Actually if you look back I think you will find that I have been one of the principal
proponents of using UNICODE for exactly the reasons cited. In fact I have produced
the code for UNICODE support and hope to be incorporating it into a browser soon.
The point I was making is that IMHO text/plain is not a high value markup even with
UNICODE and that given a UTF encoding it is reasonable to encode it as octet adressable
rather than by character cell. Actually on reflection I don't like that idea anymore,
it means that the position of the anchor would change depending on whether the file
was sent in UTF or unpacked format which I don't like at all :-)
I doubt that the Japaneese would want to use UTF encoding in any case the principal
reason for supporting UTF is that it is very efficient for Western European text and
OK for eastern european, or at least as efficient as a scheme not using context switching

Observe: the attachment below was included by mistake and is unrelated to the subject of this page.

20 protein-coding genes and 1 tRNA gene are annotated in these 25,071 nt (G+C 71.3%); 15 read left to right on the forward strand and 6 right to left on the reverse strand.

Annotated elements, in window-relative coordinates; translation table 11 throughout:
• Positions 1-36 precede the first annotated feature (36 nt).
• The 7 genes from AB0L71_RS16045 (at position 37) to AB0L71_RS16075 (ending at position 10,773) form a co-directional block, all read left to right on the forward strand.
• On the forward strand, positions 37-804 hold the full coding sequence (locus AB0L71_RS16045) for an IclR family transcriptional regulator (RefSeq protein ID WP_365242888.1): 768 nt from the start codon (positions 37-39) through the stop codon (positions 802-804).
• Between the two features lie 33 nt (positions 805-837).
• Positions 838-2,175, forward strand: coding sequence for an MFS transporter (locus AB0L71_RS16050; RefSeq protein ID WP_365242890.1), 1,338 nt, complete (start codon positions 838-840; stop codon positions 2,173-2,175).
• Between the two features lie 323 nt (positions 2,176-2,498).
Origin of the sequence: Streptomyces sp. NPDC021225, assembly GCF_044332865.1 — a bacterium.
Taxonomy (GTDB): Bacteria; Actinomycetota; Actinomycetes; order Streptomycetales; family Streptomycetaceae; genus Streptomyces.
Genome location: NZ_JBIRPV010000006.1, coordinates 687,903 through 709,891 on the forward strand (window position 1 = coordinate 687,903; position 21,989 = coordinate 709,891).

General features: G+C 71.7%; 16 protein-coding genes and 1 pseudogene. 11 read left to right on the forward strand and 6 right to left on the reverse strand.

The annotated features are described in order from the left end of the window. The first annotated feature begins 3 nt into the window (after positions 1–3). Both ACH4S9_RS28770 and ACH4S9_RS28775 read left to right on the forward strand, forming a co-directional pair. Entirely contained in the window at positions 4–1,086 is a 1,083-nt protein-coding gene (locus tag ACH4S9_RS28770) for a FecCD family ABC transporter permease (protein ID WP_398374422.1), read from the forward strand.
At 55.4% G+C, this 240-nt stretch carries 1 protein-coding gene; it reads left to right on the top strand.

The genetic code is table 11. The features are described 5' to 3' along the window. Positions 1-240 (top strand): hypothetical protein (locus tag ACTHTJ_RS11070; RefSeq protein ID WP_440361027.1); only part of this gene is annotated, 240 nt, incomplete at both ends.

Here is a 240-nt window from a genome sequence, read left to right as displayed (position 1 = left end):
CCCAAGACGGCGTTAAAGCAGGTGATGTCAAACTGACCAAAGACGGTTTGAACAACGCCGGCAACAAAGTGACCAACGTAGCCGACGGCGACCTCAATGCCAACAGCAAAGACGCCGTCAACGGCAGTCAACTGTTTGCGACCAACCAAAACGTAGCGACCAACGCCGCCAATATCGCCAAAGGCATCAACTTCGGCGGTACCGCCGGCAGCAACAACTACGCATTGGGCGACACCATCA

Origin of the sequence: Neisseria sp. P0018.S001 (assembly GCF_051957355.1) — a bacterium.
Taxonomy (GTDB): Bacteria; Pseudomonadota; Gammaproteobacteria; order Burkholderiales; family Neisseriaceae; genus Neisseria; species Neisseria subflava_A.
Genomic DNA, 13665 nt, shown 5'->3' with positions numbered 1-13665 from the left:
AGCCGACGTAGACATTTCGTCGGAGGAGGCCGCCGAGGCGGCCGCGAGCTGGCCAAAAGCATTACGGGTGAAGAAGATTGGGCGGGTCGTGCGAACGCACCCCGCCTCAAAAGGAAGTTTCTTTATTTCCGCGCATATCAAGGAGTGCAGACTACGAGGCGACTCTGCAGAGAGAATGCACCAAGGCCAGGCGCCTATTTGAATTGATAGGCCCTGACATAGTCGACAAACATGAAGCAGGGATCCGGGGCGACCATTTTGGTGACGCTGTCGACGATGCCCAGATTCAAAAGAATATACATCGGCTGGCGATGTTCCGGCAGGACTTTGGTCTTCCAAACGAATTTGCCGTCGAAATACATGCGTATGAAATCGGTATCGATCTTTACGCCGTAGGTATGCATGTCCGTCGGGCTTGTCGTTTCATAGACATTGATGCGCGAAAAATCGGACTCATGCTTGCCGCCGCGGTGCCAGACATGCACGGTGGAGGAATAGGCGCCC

wich must be avoided like the plague since the files then become linear braindamage
which cannot be interpreted except by starting from the beginning. If people are
prepared to forgo character index adressing then Huffman coding provides much
better compression than merely switching character sets.
Actually one point to be made clear. A UNICODE Web document should be interpreted in
the context of the Content-Language specified. Thus if the language is Japaneese the
Han characters should be displayed as Japaneese, not US inspired mid pacific bit-savers.